Following denied requests for student representation on the search committee that will help select the CSU System’s next chancellor, CSU-Pueblo’s student government led a protest at its campus Thursday, asking Board of Governors chair Doug Jones to reconsider.
David Fresquez, the president of the Associated Students’ Government, headed the gathering of about 20 students who converged on Pueblo’s student pavilion in a picket demonstration.
The protest follows a failed letter-writing campaign piloted by Fresquez and Taylor Smoot, president of the Associated Students of CSU, that asked Jones to put a student on the committee, which was put together by the BOG and holds seats for members of the board and local business and political figures.
Michele McKinney, BOG spokesperson, said the board felt it had given fair opportunity for students to voice their input regarding the chancellor’s qualifications and said that because search committee proceedings are already underway, more members will likely not be added.
“(The committee has) a charge, there’s a plan and they’re on a very ambitious timeline,” she said, noting that the BOG is appointed by the state governor to handle the judiciary responsibilities of a university.
The committee received its charge from Jones last week and is to meet next month and potentially in May.
“The search committee is made up of people who have managed, are managing million-plus dollar operations and understand the skill sets needed in a leader to do that,” McKinney said.
On Wednesday, Jones told the Fort Collins Rotary Club that he would like to see the chancellor position filled by early June.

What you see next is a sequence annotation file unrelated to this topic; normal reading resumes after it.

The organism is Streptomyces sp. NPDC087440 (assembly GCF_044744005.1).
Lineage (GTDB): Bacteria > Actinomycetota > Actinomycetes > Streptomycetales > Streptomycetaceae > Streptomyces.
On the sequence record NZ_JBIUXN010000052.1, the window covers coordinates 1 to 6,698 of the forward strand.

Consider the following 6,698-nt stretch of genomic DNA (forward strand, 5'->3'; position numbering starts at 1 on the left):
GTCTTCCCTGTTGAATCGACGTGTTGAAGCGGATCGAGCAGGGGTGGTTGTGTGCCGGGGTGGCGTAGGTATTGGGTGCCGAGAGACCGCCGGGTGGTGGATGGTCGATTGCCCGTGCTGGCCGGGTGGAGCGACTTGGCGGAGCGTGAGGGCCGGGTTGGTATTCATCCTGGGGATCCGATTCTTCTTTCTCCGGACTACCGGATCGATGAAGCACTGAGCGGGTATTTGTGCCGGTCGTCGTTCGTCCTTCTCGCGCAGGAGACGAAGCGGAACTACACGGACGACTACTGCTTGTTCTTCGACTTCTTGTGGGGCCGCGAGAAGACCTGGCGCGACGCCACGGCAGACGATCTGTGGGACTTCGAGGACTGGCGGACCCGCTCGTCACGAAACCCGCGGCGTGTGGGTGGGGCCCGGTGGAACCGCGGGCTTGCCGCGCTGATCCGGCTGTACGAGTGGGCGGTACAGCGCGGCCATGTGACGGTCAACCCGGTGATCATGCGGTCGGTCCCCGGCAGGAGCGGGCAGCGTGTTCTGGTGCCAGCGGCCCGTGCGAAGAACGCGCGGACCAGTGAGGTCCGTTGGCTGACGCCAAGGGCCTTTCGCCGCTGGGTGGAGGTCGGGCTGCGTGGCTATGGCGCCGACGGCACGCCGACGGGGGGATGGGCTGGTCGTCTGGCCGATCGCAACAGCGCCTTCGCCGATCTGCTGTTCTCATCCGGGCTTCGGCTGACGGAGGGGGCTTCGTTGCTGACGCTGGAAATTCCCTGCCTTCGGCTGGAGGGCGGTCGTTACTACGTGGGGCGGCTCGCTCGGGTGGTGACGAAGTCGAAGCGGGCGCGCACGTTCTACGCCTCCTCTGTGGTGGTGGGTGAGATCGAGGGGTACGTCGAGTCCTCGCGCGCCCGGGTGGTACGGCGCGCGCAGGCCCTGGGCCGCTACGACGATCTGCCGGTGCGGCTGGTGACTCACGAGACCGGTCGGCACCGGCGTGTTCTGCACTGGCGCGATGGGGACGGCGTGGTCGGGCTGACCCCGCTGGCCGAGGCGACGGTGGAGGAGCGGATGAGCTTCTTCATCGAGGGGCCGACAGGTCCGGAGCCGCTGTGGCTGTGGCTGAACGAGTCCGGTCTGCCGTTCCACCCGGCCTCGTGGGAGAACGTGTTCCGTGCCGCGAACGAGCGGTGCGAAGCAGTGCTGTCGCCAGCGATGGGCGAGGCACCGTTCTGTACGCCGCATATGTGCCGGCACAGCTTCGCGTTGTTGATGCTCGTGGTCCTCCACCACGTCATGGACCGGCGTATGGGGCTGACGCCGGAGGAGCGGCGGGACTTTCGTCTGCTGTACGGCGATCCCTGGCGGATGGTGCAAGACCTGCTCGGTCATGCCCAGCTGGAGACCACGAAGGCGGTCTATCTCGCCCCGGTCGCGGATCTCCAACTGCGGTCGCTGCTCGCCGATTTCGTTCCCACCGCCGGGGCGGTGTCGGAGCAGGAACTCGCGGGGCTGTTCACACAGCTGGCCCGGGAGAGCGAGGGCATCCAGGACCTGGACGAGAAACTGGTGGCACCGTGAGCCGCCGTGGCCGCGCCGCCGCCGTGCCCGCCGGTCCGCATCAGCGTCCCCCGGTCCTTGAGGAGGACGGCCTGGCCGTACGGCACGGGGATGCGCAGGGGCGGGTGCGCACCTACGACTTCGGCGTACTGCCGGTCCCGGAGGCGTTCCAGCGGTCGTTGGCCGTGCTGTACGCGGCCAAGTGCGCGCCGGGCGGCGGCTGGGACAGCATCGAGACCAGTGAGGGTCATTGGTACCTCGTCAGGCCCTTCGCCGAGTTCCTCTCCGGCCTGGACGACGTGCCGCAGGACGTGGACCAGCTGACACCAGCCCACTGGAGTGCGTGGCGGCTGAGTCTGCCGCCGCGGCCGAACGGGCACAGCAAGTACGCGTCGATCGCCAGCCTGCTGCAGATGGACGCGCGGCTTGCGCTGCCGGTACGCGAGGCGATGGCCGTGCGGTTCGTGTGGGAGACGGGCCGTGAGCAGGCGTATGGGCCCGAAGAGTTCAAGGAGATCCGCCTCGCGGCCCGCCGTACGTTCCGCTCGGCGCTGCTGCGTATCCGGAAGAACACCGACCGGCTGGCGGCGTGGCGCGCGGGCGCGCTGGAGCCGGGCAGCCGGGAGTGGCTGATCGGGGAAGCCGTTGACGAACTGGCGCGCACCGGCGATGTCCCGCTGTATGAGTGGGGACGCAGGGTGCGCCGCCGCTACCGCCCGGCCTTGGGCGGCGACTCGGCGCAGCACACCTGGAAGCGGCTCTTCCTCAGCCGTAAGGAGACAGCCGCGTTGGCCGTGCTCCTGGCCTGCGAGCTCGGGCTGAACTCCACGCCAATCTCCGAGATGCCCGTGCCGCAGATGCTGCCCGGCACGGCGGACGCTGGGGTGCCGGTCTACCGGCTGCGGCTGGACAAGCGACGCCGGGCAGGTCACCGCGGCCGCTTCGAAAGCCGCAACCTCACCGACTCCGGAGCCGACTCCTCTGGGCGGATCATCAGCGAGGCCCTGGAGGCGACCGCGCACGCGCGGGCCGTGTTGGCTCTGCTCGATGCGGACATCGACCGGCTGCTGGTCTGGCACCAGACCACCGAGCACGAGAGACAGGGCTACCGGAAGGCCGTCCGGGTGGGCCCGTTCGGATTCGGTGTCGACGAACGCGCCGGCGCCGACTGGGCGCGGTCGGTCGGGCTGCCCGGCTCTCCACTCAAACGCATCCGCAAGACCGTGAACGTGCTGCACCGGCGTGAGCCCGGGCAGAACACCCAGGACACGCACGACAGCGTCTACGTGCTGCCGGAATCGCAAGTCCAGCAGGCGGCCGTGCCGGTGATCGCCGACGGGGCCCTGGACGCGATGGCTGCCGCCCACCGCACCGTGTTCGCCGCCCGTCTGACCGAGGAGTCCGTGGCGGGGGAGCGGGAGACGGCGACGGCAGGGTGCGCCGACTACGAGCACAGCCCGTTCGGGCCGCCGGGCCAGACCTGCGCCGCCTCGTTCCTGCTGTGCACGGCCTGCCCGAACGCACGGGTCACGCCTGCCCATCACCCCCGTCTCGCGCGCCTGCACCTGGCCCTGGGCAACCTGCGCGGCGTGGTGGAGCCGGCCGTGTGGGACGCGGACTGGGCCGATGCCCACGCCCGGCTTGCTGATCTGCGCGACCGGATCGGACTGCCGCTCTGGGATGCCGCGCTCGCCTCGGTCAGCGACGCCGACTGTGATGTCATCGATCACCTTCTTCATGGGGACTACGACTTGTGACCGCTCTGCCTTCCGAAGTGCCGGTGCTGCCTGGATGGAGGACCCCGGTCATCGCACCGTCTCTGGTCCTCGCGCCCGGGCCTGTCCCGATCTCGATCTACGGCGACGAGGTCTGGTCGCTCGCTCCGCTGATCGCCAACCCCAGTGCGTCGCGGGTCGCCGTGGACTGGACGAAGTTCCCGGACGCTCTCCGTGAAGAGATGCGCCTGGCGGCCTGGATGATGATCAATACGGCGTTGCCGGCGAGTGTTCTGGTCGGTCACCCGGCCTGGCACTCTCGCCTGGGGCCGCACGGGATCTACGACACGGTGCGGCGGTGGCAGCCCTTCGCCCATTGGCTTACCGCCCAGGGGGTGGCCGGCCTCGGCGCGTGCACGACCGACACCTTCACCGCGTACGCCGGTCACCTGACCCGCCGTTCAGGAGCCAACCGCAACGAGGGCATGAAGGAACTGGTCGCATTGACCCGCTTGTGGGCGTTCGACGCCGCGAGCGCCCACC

Smoot said he does not foresee a protest similar to CSU-Pueblo’s taking place at the Fort Collins campus.
“We’ve done what we needed to do,” he said, though he expressed regret in not coordinating efforts with Fresquez.
“If (Jones) is going to budge, the efforts are going to have to come from other board members.”
Steve Titus, a member of CSU-Pueblo’s student government, said he thinks the board is keeping students out of committee proceedings out of concern for candidate confidentiality.
“The person who will fill this position will be playing a very influential role in the community, and the board doesn’t want anything that can be harmful to the candidate to leak,” he said.
The newly created chancellor position is one that the CSU-Fort Collins president previously fulfilled. The BOG split the two positions officially last month, saying it wanted to keep a system head in Denver to continuously represent student needs to the state legislature.
Rich Schweigert, chief executive officer of the CSU System, has overseen the chancellor’s duties since former CSU President Larry Penley’s abrupt exit last November.
Five of the members on the committee — which will narrow down chancellor applicants to a likely sole finalist — are CSU-Fort Collins alumni. None are alumni from CSU-Pueblo.
Titus said he thinks lacking Pueblo representation is based on the fact that CSU-Pueblo is only five years old and doesn’t have as many donors as he said the Fort Collins campus does.
“Alumni give money to the system, too. They [the system] need to put the money where their mouth is so we can have some level of equality,” he said.
McKinney said Smoot and Fresquez, who act as non-voting members of the BOG, will be charged with representing their respective campuses’ students after the board receives a final recommendation from the search committee and reviews that candidate.
Titus said this is not enough representation.
“The system can benefit from the ideas of the students. Without any students, there would be no system. Without a system, there wouldn’t be a chancellor. . (Pueblo) is growing furiously, and we need representation from our own city,” Titus said.
Smoot said Sunday that he feels students could provide the board with “a very viable element that could really help out in the vetting process of the (chancellor) candidates.”
Collegian News Managing Editor Elyse Jarvis and Pueblo TODAY staff writer Jessica Miller can be reached at firstname.lastname@example.org.